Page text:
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Wednesday, July 20, 2016

Invented A Reasonably Priced, Battery Backup and 120V Inverter Powered From PV Solar

Been meaning to do this for several years.    I completed Phase 1 yesterday.

The trick has always been in making it compact, reliable, user friendly, safe, and most of all....relatively cheap.    Traditional PV Systems, the Battery Backup provisions add around $15,000 to the system.   I believe I will be able to market this for around $1,500.

What if you could have an emergency system, that needed no gas, made no noise, and could:
  1. Power your frig
  2. Keep your cell phone and electronics charged
  3. Run some LED lights in your bathrooms, kitchens
  4. Run a microwave oven
  5. Run a radio and TV for emergency messaging
  6. Run a shortwave or HAM Radio
  7. Run your "Burglar Alarm"
  8. Directly charge your USB Devices
  9. Allow you to occasionally run your computer and monitor 
  10. Charge your rechargeable batteries
What if I could provide an easily deployable and movable system, even a "hide-able" system  for under $1,500?

I think that would be a real winner.   Would this make a significant improvement to your life in a real emergency situation?    The answer is YES!    By the Way.

Well I finished the beta phase, design, procurement, and assembly.    Proof of concept is completed.

I am testing it now, and probably running for several months, with varying configurations, monitoring DC current flows, AC current and kwH, temperatures, and testing in various humidity, rain, high temp, and later in winter, for low temps.    

Does anyone have any interest in a system like this?


  1. Sounds pretty sweet, you should have some pix of this new battery hotness.

    1. TY Right now its pretty hillbilly, all flopped around on my shop floor. I am using it now to power some fans to help dry the 60 hard neck garlic that I just harvested. Then it will also power a dehumidifier for my pantry, and some LED lights.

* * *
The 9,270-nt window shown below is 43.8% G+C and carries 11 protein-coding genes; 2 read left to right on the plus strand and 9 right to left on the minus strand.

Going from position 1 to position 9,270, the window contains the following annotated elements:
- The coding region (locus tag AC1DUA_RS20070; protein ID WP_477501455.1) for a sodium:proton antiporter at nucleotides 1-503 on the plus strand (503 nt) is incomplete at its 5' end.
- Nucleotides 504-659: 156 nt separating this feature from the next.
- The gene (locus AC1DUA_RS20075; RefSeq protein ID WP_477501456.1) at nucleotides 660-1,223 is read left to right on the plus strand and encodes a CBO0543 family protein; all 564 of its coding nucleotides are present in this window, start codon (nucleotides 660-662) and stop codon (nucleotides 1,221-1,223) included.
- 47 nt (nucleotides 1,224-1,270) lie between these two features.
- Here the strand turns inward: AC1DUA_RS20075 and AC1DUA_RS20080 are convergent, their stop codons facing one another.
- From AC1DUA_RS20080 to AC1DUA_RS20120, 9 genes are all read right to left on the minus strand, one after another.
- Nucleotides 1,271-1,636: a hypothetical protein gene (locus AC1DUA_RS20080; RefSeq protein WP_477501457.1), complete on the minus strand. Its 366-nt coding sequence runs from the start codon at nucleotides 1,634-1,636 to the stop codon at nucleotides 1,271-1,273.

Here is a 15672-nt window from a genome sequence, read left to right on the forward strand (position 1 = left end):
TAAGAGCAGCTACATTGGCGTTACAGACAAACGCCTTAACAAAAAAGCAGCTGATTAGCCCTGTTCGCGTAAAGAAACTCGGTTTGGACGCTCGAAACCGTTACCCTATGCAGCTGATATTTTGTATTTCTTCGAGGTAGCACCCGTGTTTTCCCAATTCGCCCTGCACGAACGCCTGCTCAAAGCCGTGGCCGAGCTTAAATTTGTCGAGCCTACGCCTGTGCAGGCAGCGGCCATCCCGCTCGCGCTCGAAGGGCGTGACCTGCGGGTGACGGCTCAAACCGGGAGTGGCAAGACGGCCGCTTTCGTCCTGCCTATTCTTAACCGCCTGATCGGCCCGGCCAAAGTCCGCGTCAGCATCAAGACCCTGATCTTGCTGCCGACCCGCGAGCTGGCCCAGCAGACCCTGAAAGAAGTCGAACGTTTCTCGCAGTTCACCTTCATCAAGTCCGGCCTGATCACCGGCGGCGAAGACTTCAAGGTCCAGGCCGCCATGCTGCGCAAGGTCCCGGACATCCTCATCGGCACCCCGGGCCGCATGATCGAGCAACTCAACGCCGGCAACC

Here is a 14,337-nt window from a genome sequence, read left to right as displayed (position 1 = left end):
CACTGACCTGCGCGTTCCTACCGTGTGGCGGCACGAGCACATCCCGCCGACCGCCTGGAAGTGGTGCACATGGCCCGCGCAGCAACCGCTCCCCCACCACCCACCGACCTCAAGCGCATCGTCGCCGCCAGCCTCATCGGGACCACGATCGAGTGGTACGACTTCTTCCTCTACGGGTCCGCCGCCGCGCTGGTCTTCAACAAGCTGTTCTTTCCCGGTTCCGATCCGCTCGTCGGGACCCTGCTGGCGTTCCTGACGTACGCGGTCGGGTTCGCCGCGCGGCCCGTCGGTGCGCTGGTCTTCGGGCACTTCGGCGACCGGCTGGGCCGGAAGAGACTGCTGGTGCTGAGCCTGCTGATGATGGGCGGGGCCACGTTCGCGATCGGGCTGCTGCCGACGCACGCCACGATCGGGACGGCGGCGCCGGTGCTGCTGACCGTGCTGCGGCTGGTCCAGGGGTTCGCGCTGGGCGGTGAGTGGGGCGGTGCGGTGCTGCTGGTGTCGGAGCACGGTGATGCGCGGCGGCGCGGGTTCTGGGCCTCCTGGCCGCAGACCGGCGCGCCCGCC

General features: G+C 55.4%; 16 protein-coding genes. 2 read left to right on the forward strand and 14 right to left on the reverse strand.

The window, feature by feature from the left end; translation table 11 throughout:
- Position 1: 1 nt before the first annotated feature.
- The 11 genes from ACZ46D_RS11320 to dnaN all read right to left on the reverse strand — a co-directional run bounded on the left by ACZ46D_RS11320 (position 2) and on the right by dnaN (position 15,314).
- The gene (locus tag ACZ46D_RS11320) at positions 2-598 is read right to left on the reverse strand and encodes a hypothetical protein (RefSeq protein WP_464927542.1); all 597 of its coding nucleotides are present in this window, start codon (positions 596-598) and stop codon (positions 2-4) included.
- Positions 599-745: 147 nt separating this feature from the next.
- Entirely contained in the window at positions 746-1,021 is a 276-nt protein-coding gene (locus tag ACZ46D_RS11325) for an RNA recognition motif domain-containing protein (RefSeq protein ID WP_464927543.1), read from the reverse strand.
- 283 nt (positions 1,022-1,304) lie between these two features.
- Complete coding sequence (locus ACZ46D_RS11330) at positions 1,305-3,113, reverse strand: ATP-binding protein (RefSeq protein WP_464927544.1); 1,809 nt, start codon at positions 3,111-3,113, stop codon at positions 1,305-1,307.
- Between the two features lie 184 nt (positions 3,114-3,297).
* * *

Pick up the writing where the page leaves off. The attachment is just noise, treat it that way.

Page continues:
stock out.

  2. Sounds too good to be true! Let us know when finished and the final specs.

    1. It will definitely work. I will have a few options in terms of number of panels and wattage, number of batteries, cart mounted or just boxed, quality of inverter (true sine wave or not), and then of course, controller has to be sized to number of panels and voltage, and then decide whether Maximum Power Point tracking is really needed. The MPP won't be known until I get from DC amp monitoring systems going.

      But it is working now, 1 panel, 1 battery. Does provide backup power, AND free power.

  3. I am very interested in this system. I have been thinking about building my own but why reinvent the wheel? The controller specifics will be important to me. My email is:

    1. Roger that, I worked out the kinks of the Phase 2 product development, the next Phase will be a parallel feed into the controller via a combination box for multiple feed panels. The controller I am using has a max voltage input of 50 volts, so I have to go parallel.


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